Elizabeth Dunn conducts experimental research on self-knowledge and happiness with a focus on how people can more effectively use their money to increase well-being. Dunn determined that by rethinking how we spend our money, we can “change the world, increase our happiness, or win a game of dodgeball.”
Dr. Elizabeth Dunn is a professor in the Department of Psychology at the University of British Columbia. Dr. Dunn conducts experimental research on self-knowledge and happiness, with a current focus on how mobile technology can both support and undermine human well-being. Her work has appeared in top journals, with two papers published in Science, and she given talks at PopTech! (here) and TEDx (here). She was selected as one of the “rising stars” in academia by the Chronicle of Higher Education in 2004 and was an honoree for the 2007 Mind Gym Academic Prize for pioneering work in positive psychology. In 2010, she received a New Investigator Award from the Canadian Institutes of Health Research, as well as UBC’s Robert E. Knox Master Teacher Award. Her research has been featured in hundreds of media outlets around the world, including The New York Times, The Globe and Mail, The London Times, Maclean’s, Time, and CNN. Dr. Dunn is also an avid surfer and skier.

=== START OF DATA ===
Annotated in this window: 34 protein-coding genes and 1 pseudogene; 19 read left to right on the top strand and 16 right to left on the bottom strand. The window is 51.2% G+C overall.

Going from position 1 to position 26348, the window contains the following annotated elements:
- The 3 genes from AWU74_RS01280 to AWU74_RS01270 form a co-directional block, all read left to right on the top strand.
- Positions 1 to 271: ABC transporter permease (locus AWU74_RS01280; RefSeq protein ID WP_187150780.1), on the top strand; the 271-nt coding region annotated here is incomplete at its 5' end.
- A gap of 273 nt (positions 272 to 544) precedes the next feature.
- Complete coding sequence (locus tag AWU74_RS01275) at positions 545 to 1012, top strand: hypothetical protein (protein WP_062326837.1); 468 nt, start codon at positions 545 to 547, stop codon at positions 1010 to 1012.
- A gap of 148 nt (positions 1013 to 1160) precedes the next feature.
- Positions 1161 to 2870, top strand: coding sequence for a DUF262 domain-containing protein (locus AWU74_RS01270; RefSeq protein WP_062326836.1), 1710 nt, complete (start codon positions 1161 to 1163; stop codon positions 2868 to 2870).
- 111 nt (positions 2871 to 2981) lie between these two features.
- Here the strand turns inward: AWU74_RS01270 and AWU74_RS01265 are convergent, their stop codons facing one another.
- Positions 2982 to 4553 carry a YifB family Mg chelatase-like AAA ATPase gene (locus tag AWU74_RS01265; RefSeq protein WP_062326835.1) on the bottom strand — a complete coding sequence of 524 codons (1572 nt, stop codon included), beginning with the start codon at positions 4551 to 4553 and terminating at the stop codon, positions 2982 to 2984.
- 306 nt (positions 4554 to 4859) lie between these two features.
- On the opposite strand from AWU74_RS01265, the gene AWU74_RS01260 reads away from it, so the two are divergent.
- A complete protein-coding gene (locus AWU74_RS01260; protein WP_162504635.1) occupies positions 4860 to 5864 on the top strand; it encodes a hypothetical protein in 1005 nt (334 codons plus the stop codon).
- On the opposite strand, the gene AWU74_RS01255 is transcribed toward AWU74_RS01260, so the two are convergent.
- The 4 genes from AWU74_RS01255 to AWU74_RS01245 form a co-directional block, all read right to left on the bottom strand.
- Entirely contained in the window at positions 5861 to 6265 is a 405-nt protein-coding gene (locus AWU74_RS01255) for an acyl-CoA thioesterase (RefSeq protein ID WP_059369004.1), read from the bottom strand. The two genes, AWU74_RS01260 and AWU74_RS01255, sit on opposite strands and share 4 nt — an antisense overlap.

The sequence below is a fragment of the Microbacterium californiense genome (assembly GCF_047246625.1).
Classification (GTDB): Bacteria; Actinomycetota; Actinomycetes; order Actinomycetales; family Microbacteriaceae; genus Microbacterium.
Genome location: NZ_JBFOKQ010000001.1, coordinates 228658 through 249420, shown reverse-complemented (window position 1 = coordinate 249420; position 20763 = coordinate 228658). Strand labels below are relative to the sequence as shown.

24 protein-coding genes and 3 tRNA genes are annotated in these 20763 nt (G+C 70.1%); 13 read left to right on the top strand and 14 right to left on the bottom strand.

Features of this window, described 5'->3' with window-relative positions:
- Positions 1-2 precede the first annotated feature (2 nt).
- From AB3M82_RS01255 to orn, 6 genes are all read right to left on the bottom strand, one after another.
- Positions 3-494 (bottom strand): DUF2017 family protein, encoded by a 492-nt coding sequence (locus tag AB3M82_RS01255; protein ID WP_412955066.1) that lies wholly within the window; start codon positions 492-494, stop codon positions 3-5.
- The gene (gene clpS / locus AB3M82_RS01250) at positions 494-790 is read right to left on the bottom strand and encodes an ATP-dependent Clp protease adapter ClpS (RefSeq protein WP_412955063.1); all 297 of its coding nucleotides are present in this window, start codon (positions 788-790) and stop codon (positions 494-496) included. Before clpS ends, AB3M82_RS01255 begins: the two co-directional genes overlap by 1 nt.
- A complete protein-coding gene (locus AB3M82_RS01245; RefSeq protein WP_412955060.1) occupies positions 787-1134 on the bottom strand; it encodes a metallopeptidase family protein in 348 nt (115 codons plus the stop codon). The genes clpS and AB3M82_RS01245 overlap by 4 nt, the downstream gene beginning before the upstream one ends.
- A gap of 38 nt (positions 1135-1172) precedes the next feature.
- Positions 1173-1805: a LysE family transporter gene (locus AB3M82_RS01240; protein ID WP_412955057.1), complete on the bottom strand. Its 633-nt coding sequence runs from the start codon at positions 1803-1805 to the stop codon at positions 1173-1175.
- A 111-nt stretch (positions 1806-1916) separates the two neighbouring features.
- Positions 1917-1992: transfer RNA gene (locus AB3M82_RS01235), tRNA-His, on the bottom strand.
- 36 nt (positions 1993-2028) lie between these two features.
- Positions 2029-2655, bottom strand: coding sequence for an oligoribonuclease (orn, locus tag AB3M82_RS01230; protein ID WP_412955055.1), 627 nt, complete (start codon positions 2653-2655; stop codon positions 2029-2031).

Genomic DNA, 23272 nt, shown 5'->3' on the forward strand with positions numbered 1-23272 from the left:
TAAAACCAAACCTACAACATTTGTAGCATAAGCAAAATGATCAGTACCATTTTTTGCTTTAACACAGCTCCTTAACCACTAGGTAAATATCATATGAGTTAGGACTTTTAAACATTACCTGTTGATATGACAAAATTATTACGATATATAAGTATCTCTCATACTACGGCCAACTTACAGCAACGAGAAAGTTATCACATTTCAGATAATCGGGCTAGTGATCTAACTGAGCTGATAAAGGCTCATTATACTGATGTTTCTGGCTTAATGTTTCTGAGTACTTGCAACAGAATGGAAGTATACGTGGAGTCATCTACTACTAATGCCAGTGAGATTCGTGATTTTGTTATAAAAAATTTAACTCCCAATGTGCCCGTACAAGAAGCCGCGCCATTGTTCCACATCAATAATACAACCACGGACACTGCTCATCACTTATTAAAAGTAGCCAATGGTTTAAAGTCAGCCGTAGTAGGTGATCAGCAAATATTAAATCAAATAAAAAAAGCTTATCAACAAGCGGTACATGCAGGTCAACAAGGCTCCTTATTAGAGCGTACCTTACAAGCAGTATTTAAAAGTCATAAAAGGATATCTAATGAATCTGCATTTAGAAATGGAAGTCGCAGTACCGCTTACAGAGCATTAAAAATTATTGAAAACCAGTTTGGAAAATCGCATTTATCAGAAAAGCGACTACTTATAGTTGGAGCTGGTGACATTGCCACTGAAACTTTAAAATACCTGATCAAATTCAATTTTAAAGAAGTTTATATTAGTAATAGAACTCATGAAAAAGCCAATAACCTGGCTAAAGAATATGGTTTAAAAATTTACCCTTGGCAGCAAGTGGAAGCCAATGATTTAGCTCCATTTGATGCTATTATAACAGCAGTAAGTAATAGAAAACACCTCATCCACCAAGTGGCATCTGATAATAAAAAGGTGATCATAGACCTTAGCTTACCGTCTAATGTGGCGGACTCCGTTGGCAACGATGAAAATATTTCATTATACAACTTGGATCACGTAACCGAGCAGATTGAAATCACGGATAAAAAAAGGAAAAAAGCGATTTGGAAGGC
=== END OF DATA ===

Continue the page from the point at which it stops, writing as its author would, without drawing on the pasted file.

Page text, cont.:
Two professors combine their fascinating and cutting-edge research in behavioral science to explain how money can buy happiness—if you follow five core principles of smart spending.